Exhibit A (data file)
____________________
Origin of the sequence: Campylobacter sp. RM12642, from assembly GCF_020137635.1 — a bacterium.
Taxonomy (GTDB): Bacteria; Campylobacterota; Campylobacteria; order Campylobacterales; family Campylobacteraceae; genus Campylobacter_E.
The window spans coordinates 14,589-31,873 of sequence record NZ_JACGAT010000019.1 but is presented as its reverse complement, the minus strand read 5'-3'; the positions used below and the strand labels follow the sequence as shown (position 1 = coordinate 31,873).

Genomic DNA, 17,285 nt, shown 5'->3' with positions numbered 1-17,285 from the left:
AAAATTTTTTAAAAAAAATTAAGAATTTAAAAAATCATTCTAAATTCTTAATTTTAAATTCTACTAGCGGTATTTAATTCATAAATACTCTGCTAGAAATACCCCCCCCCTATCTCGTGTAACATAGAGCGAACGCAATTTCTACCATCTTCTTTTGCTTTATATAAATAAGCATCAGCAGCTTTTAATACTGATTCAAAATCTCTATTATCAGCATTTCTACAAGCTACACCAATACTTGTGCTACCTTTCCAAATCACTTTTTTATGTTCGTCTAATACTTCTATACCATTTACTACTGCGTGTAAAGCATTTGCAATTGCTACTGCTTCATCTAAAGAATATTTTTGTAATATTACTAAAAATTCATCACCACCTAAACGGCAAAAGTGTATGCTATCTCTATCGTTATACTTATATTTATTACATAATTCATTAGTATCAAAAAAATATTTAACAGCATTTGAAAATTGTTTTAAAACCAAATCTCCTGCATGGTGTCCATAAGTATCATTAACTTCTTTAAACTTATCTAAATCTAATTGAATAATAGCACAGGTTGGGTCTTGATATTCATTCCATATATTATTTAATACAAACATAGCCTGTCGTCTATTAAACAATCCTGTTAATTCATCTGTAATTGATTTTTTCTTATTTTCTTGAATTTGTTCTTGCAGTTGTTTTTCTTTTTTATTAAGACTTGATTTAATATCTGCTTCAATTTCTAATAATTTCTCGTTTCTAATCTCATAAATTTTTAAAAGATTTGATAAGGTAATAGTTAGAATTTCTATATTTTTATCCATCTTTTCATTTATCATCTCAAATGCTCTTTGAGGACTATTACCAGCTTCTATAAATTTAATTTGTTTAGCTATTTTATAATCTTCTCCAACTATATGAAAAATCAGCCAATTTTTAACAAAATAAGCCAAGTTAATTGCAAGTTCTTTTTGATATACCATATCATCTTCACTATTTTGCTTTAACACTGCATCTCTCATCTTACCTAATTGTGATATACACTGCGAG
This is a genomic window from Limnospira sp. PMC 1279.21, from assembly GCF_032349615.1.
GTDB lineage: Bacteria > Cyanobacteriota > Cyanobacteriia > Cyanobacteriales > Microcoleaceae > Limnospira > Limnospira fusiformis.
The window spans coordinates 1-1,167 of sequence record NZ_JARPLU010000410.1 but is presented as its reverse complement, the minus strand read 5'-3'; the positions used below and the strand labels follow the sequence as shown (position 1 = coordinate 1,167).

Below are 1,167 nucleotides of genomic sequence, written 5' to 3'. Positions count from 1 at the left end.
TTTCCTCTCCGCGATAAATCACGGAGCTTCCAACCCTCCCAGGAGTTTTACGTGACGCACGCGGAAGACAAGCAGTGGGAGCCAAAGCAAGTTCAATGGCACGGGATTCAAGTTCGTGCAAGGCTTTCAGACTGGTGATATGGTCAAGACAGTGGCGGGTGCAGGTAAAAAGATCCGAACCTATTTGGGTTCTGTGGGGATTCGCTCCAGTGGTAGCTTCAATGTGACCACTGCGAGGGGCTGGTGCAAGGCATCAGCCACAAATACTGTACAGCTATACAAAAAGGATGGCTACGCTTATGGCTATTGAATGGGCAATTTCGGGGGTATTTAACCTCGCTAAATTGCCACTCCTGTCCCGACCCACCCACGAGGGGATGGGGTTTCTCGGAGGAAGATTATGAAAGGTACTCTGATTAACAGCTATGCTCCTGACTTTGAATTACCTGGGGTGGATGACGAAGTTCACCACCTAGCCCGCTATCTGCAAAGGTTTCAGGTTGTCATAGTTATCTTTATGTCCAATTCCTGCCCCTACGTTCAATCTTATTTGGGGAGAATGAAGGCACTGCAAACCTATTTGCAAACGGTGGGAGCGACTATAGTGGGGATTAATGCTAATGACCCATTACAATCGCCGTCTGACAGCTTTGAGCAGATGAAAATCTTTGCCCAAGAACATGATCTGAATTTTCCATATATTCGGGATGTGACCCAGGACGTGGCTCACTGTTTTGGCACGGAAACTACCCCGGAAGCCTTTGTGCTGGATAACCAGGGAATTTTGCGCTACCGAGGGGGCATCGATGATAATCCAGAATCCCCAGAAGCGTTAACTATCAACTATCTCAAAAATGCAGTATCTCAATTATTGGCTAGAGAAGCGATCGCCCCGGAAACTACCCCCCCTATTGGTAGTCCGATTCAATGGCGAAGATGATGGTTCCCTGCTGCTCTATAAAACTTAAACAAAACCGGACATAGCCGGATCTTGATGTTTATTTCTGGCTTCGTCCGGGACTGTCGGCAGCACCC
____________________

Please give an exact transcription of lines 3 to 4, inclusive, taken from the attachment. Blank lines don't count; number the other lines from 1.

The window spans coordinates 14,589-31,873 of sequence record NZ_JACGAT010000019.1 but is presented as its reverse complement, the minus strand read 5'-3'; the positions used below and the strand labels follow the sequence as shown (position 1 = coordinate 31,873).

Genomic DNA, 17,285 nt, shown 5'->3' with positions numbered 1-17,285 from the left: